This is why you don’t meditate daily

Above is the most boring YouTube you’ll ever discover. It’s an hour long recording of my daily meditation practice. Please don’t watch the whole thing. I’ll refer to parts of it in this article.

So you know about the scientifically proven benefits of meditation and the most inspiring teachers are just a mouseclick away … but still you’re not meditating daily. Why is that?

You think it’s more difficult than it is

All you really need is a minute to yourself and a simple technique. You don’t need an exotic method, incense, a guru, a perfectly peaceful place, or lots of time. You don’t have to spend an hour pondering “What am I?” while going through series of yoga postures. For now, you can just read “Meditation basics” below and get started right away.

You’re not sure if it’s for you

There are lots of techniques and theories out there. Teachers contradict each other. Info overflow. It might take a while before you find what really resonates with you. If you continue to feel drawn to meditation, just trust yourself, pick something that speaks to you and give it a go. In my experience you’ll only know if something is for you after you tried it for at least a month.

You haven’t made it a priority in your daily routine

It’s probably clear at what time you wash yourself in the morning, how late you arrive at work, when you have lunch, what you do after dinner … but have you made up your mind about when to meditate?

To make this habit part of your routine, start small, pick an existing daily trigger and do your meditation right after. Some examples:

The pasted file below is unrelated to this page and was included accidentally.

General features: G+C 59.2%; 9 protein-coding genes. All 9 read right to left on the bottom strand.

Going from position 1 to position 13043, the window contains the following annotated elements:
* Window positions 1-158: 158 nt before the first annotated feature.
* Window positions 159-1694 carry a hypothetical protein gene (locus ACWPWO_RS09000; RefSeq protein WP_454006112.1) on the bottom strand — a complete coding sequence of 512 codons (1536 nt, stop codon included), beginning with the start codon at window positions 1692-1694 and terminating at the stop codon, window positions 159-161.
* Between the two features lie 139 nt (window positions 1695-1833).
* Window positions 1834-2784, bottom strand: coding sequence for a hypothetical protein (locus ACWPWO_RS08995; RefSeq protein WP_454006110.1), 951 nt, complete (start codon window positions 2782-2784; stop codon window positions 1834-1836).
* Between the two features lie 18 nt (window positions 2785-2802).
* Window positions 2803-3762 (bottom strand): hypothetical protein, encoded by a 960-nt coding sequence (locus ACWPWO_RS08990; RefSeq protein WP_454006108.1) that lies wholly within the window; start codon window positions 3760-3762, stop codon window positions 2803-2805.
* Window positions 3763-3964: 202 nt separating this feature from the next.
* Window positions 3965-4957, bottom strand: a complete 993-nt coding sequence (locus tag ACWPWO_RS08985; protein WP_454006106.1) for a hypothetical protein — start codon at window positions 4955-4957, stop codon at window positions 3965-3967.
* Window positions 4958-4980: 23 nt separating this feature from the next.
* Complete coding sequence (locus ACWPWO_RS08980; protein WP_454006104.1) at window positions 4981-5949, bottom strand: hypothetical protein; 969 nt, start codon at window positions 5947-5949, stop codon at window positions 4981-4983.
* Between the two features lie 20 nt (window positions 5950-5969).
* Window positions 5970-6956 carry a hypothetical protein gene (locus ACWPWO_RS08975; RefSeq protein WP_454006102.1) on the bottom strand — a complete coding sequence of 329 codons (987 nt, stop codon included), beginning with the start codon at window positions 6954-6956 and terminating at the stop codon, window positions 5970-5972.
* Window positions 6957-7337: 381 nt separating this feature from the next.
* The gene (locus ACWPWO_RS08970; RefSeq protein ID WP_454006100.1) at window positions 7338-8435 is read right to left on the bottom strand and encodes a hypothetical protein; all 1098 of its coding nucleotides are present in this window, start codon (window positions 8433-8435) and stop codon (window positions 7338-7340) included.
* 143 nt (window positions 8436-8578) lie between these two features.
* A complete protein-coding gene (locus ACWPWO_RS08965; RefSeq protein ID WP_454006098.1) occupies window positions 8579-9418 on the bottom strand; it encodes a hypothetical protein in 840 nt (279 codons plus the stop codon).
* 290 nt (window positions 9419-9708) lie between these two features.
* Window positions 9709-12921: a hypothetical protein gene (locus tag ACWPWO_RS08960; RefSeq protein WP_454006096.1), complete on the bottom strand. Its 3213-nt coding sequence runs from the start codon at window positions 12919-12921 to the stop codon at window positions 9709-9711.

• First toilet visit in the morning: As Deepak Chopra would say: “Rise, Pee, Meditate”.
  • Daily commute: Not the most reliable solution because there can be a lot of distraction, but you can meditate while walking, on the bicycle, driving your car, waiting for public transport, on the bus or train …
  • Arriving at work Are you the first one in the office? You’re too nice! Rebel and spend a couple of minutes doing absolutely nothing (but breathe).
  • Lunch break: You figure it out.
  • Screen-time: Take a mini-retreat before watching your favorite TV-show or browsing your favorite website. Or skip the screens altogether and see how long you can be with yourself without getting bored.
  • Bedtime: This trigger is pointless if you fall asleep as quickly as I do, but many people meditate in bed last thing at night or first thing in the morning.

Meditation basics

Sit, stand or lie down. Notice that you’re breathing. Isn’t it amazing it’s happening all by itself? When distracted, gently bring your attention back to the breath. A 1000 times if necessary. There’s no need to get frustrated. Just be kind to yourself, the way you would train a cute playful puppy to stay in its basket. You gently bring it back again and again.

You might find it useful to count the breath. When you inhale, think “1”, when you exhale “2”, up to “10”. Then start over at “1” … repeat. When you lose count, start back at “1” as well. Remember that you don’t need to change anything about your breathing, just observe how it happens by itself.